Oh, but you and I don't, sweet reader. The image above is from Doll: The Hotel Detective, a 1980 mystery/crime/espionage series from gekiga veteran Takao Saitō, which takes place inside the universe of his forever-running Golgo 13 assassination franchise. This stuff used to be available in English on an unsuccessful digital manga service called JManga, but now Crunchyroll has picked it up as part of its all-you-can-tolerate monthly subscription plan. I've personally gotten some mileage out of this release so far, as it actually presents something approaching *full* credits for all of these assembly line Saitō productions - fans of Ryan Holmberg's column might even recognize names like Fumiyasu Ishikawa, who ran with Saitō and Yoshiharu Tatsumi at the dawn of the gekiga effort. Indeed, if you download the Crunchyroll manga app for mobile devices, I think they give you the first chapter of Doll for free, which is interesting, because contrary to the seven-person crews manning some of these stories, the debutante outing is strictly an Ishikawa/Saitō joint, albeit one almost certainly availing itself of yet-unnamed studio hands tracing photographs for establishing panels and the like.
There's some other Saitō projects on Crunchyroll - older stuff, like The Shadowman from 1967, or Barom One from 1974. comiXology, meanwhile, has been distributing digital editions of Jirō Kuwata's frenetic '60s Batman comics, which were still pretty fun when ensconced in Chip Kidd's design gloss about half a decade back, but here they're presented straightforwardly and in their entirety, which is pretty cool. Three print compilations should follow from DC. Don't expect the same for Saitō and his crew.
PLEASE NOTE: What follows is not a series of capsule reviews but an annotated selection of items listed by Diamond Comic Distributors for release to comic book retailers in North America on the particular Wednesday identified in the column title above. Be aware that some of these comics may be published by Fantagraphics Books, the entity which also administers the posting of this column. Not every listed item will necessarily arrive at every comic book retailer, in that some items may be delayed and ordered quantities will vary. I have in all likelihood not read any of the comics listed below, in that they are not yet released as of the writing of this column, nor will I necessarily read or purchase every item identified; THIS WEEK IN COMICS! reflects only what I find to be potentially interesting.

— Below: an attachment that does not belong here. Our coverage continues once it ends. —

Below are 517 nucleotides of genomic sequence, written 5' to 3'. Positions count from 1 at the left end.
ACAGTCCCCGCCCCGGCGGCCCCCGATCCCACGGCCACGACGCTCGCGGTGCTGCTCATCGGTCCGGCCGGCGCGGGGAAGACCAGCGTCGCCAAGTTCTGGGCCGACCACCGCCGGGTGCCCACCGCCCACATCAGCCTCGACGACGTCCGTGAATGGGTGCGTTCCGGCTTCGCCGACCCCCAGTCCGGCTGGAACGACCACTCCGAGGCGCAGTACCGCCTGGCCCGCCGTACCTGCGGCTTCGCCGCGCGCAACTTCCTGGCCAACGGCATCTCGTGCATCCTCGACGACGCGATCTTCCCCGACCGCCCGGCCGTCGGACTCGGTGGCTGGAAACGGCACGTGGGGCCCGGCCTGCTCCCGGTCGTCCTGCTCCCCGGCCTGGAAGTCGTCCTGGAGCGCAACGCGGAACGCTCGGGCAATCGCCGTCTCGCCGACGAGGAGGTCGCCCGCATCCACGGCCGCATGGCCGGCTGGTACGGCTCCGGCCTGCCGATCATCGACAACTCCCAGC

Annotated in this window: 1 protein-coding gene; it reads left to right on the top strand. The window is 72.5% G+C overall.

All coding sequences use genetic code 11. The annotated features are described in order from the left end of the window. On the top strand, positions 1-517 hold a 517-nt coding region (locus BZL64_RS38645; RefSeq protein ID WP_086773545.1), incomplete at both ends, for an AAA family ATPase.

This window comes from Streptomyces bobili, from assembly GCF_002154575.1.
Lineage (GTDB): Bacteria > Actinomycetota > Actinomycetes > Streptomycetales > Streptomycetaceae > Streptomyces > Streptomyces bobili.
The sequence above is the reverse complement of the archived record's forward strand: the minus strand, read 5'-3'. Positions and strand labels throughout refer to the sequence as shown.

Through the Woods: LOTS of comics out this week, so I'm just gonna make an executive decision here as president of this column and fly the banner for modern horror up here in the spotlight. Emily Carroll is one of today's high-profile webcomics practitioners, specializing in self-contained, hot-colored scary stories, her library thick with troubled narrators staggering through interpersonal conflicts as manifested by beasts and terrors, en route to ill appointments with folkloric morality. Know, however, that this 208-page Simon and Schuster package is *not* a compendium of her digital works, but a presentation of four all-new stories, with one viral hit included as hook. I like Carroll's stuff; there's a lavishness to her private dramas that evoke the more extravagant AIP or Hammer movie horrors as tightened into lonesome chamber dramas, which is definitely not your typical genre approach in comics today. Samples; $14.99 ($21.99 in hardcover).
The Shadow Hero: And since I guess we're gonna talk about genre today, here is writer Gene Luen Yang with a genuine mainstream superhero revival, albeit with a bit more of a mission behind it. Toward the end of WWII, artist Chu F. Hing created a new superhero, the Green Turtle, for Rewl Publications' short-lived Blazing Comics - the feature was dominated by Asian characters, though the costumed hero appeared to be obscurely and rather noncommittally white, giving rise to theories that Hing had intended the character to be Chinese American but couldn't make it explicit. Now Yang and artist Sonny Liew devise a first-ever origin story and secret identity for the character, working themes of immigration and assimilation into a Depression era period scenario. The publisher is First Second, presenting the 176-page color result as a traditional 6.625" x 10.5" superhero trade paperback, for maximum verisimilitude. Video preview; $17.99.
Street Angel: We're about to dive into a bunch of askew takes on action comics, so I figure we might as well pause at the top to commemorate one of the prior decade's more interesting moves in that direction - artist Jim Rugg's name-making series with co-creator Brian Maruca, a 2004-05 Slave Labor Graphics presentation with salmon pink covers and laid-back action beats starring a foul teen orphan on patrol through a shitty city. AdHouse is behind this new 6" x 9", 176-page hardcover edition. Samples; $19.95.
Transformers vs. G.I. Joe #1: Yeah, I liked issue #0 just fine, so let's see where Tom Scioli and co-writer John Barber take this open-ended series of self-contained stories on the topic of super army people encountering robots from space - assuredly the most fiercely individual licensed comic book on the racks tomorrow. Interview/samples (in which Scioli wins my heart by invoking Rick Veitch's antic late-'00s Vertigo series Army@Love, which I recall fondly); $3.99.
Marvel 100th Anniversary Special - The Avengers #1: But if it's superheroes in their native habitat you seek, the "fiercely individual" canopy widens to accommodate James Stokoe, whom I'm hoping will bring as many Vaughn Bodē licks as possible to this one-off imagining of a future version of the leading super-team. Some good jokes in the sample pages - could be something. Preview; $3.99.